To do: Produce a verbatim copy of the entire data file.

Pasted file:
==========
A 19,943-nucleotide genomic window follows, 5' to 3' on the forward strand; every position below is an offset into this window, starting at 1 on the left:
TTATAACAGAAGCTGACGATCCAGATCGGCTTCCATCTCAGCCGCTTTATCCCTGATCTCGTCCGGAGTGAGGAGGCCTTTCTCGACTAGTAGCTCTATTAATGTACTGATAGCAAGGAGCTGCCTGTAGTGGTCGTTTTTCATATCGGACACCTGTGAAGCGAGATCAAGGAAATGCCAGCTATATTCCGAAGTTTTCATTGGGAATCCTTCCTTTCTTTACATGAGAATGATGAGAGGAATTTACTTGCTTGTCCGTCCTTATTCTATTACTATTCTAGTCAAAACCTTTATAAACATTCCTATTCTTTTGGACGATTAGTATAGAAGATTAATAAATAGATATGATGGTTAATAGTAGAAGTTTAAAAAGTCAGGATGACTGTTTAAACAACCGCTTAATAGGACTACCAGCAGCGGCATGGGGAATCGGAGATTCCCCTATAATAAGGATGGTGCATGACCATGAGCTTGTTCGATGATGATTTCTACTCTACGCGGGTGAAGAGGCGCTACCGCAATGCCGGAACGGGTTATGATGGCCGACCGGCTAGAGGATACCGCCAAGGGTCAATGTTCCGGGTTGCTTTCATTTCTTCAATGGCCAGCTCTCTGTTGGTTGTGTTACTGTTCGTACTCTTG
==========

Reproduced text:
A 19,943-nucleotide genomic window follows, 5' to 3' on the forward strand; every position below is an offset into this window, starting at 1 on the left:
TTATAACAGAAGCTGACGATCCAGATCGGCTTCCATCTCAGCCGCTTTATCCCTGATCTCGTCCGGAGTGAGGAGGCCTTTCTCGACTAGTAGCTCTATTAATGTACTGATAGCAAGGAGCTGCCTGTAGTGGTCGTTTTTCATATCGGACACCTGTGAAGCGAGATCAAGGAAATGCCAGCTATATTCCGAAGTTTTCATTGGGAATCCTTCCTTTCTTTACATGAGAATGATGAGAGGAATTTACTTGCTTGTCCGTCCTTATTCTATTACTATTCTAGTCAAAACCTTTATAAACATTCCTATTCTTTTGGACGATTAGTATAGAAGATTAATAAATAGATATGATGGTTAATAGTAGAAGTTTAAAAAGTCAGGATGACTGTTTAAACAACCGCTTAATAGGACTACCAGCAGCGGCATGGGGAATCGGAGATTCCCCTATAATAAGGATGGTGCATGACCATGAGCTTGTTCGATGATGATTTCTACTCTACGCGGGTGAAGAGGCGCTACCGCAATGCCGGAACGGGTTATGATGGCCGACCGGCTAGAGGATACCGCCAAGGGTCAATGTTCCGGGTTGCTTTCATTTCTTCAATGGCCAGCTCTCTGTTGGTTGTGTTACTGTTCGTACTCTTG